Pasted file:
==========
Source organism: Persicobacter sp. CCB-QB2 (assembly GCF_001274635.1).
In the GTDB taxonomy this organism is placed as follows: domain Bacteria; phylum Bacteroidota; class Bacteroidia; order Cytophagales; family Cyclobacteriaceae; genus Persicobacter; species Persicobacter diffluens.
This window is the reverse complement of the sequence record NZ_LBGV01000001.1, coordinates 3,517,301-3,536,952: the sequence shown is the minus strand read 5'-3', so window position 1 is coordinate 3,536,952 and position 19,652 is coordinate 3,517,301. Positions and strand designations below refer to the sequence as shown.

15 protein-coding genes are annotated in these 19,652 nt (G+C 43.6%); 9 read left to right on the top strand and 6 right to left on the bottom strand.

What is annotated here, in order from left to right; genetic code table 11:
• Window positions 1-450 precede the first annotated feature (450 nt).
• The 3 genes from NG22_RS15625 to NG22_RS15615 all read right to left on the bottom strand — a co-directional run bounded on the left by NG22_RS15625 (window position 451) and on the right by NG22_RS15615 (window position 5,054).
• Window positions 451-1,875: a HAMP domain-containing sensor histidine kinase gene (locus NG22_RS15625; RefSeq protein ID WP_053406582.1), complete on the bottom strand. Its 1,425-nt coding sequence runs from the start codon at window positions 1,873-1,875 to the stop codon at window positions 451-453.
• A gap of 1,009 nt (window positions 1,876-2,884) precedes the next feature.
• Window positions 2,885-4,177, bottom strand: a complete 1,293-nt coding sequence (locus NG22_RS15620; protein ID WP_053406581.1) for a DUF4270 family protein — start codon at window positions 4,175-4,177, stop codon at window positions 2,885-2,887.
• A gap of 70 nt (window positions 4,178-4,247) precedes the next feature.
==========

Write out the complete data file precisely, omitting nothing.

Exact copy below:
Source organism: Persicobacter sp. CCB-QB2 (assembly GCF_001274635.1).
In the GTDB taxonomy this organism is placed as follows: domain Bacteria; phylum Bacteroidota; class Bacteroidia; order Cytophagales; family Cyclobacteriaceae; genus Persicobacter; species Persicobacter diffluens.
This window is the reverse complement of the sequence record NZ_LBGV01000001.1, coordinates 3,517,301-3,536,952: the sequence shown is the minus strand read 5'-3', so window position 1 is coordinate 3,536,952 and position 19,652 is coordinate 3,517,301. Positions and strand designations below refer to the sequence as shown.

15 protein-coding genes are annotated in these 19,652 nt (G+C 43.6%); 9 read left to right on the top strand and 6 right to left on the bottom strand.

What is annotated here, in order from left to right; genetic code table 11:
• Window positions 1-450 precede the first annotated feature (450 nt).
• The 3 genes from NG22_RS15625 to NG22_RS15615 all read right to left on the bottom strand — a co-directional run bounded on the left by NG22_RS15625 (window position 451) and on the right by NG22_RS15615 (window position 5,054).
• Window positions 451-1,875: a HAMP domain-containing sensor histidine kinase gene (locus NG22_RS15625; RefSeq protein ID WP_053406582.1), complete on the bottom strand. Its 1,425-nt coding sequence runs from the start codon at window positions 1,873-1,875 to the stop codon at window positions 451-453.
• A gap of 1,009 nt (window positions 1,876-2,884) precedes the next feature.
• Window positions 2,885-4,177, bottom strand: a complete 1,293-nt coding sequence (locus NG22_RS15620; protein ID WP_053406581.1) for a DUF4270 family protein — start codon at window positions 4,175-4,177, stop codon at window positions 2,885-2,887.
• A gap of 70 nt (window positions 4,178-4,247) precedes the next feature.